25 Jun Saving the macaws in Colombia @Jerónimo Martins
Saving the macaws in Colombia @Jerónimo Martins
Jerónimo Martins is supporting a new project to save the macaws in Colombia, in particular the military macaw (Ara militaris) and the red-and-green macaw (Ara chloropterus), to prevent these birds from being classified as endangered species.
“It is not too late to make a difference, but only if we start now” through “transformative change” in society to slow the “drivers” of the biodiversity loss that threatens man and is just as catastrophic as climate change, warns Sir Robert Watson, chair of the Intergovernmental Science-Policy Platform on Biodiversity and Ecosystems (IPBES). Jerónimo Martins accepted the challenge and is supporting a new project to save the macaws in Colombia, in particular the military macaw (Ara militaris) and the red-and-green macaw (Ara chloropterus), whose populations have been declining in recent years.
Although not yet endangered, according to IUCN data published in early 2020, action must be taken before it is too late. In 2019, the Jerónimo Martins Group launched a project to protect these two species, in a partnership with the ProAves Foundation. As part of the project, the conservation status and habitat of the red-and-green macaw and the military macaw were assessed at the Montes de Oca Forest Reserve, in Guajira, which has a high biodiversity, with more than 200 plant species, 164 bird species, 35 mammal species and 45 amphibian and reptile species. The conservation of the forest where these two macaw species live and reproduce is essential to their survival.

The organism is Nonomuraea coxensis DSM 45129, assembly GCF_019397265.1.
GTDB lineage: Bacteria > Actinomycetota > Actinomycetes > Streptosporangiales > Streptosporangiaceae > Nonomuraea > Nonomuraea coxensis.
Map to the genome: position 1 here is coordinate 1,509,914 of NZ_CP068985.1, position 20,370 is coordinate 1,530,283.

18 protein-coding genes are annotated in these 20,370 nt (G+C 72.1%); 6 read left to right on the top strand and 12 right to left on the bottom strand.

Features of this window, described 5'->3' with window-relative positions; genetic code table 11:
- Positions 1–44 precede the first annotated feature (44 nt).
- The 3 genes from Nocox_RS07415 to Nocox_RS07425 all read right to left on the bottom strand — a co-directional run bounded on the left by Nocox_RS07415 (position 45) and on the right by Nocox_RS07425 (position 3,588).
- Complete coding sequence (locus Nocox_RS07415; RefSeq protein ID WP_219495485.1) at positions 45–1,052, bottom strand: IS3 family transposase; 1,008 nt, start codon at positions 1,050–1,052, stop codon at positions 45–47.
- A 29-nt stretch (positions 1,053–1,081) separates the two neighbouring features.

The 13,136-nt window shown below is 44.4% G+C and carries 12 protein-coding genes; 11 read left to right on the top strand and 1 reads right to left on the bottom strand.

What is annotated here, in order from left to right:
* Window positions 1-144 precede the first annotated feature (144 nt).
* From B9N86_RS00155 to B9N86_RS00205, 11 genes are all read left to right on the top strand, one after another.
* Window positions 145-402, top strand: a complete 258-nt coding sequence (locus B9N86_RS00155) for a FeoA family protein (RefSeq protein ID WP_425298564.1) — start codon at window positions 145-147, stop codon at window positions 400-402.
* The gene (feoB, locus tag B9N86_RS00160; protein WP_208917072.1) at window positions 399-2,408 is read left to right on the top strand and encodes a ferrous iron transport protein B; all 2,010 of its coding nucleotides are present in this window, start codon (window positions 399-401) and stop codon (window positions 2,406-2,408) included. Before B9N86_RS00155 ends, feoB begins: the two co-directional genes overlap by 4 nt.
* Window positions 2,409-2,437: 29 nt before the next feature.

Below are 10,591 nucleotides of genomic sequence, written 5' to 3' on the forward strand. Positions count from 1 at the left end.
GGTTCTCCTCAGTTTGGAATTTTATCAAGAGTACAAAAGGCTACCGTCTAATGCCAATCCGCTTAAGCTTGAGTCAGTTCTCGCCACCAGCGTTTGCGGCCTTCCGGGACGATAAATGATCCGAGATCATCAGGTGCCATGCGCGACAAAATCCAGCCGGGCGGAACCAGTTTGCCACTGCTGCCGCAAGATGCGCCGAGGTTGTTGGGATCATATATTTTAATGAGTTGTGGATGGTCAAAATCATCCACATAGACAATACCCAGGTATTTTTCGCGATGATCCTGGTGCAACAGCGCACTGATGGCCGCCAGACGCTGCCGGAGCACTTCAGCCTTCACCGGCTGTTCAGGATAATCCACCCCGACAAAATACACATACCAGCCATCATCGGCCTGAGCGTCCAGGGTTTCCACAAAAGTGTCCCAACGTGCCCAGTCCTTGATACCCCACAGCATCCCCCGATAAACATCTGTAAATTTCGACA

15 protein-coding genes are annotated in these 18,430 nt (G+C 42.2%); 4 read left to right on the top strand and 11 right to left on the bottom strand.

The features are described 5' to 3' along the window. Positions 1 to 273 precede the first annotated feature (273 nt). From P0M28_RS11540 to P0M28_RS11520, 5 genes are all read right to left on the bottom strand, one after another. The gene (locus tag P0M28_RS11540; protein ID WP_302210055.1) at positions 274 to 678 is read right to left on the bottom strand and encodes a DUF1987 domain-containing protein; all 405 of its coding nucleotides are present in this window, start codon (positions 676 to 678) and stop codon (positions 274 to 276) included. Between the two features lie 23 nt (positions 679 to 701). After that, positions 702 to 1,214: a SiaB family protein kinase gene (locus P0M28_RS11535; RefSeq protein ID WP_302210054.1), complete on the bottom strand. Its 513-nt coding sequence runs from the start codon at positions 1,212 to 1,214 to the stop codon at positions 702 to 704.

That is why 1,000 trees of 16 different species were planted in an area spanning 58 km2. Activities were also held in schools in the Montes de Oca region to raise awareness among local communities. This initiative encompassed more than 200 children, aimed at raising awareness for the need to protect the habitat of these species and showing them how to fill in the monitoring form for sightings. In three months, 50 records were collected indicating the location of where the macaws were sighted. This information is essential to implementing the appropriate conservation measures to prevent these birds from being classified as endangered species.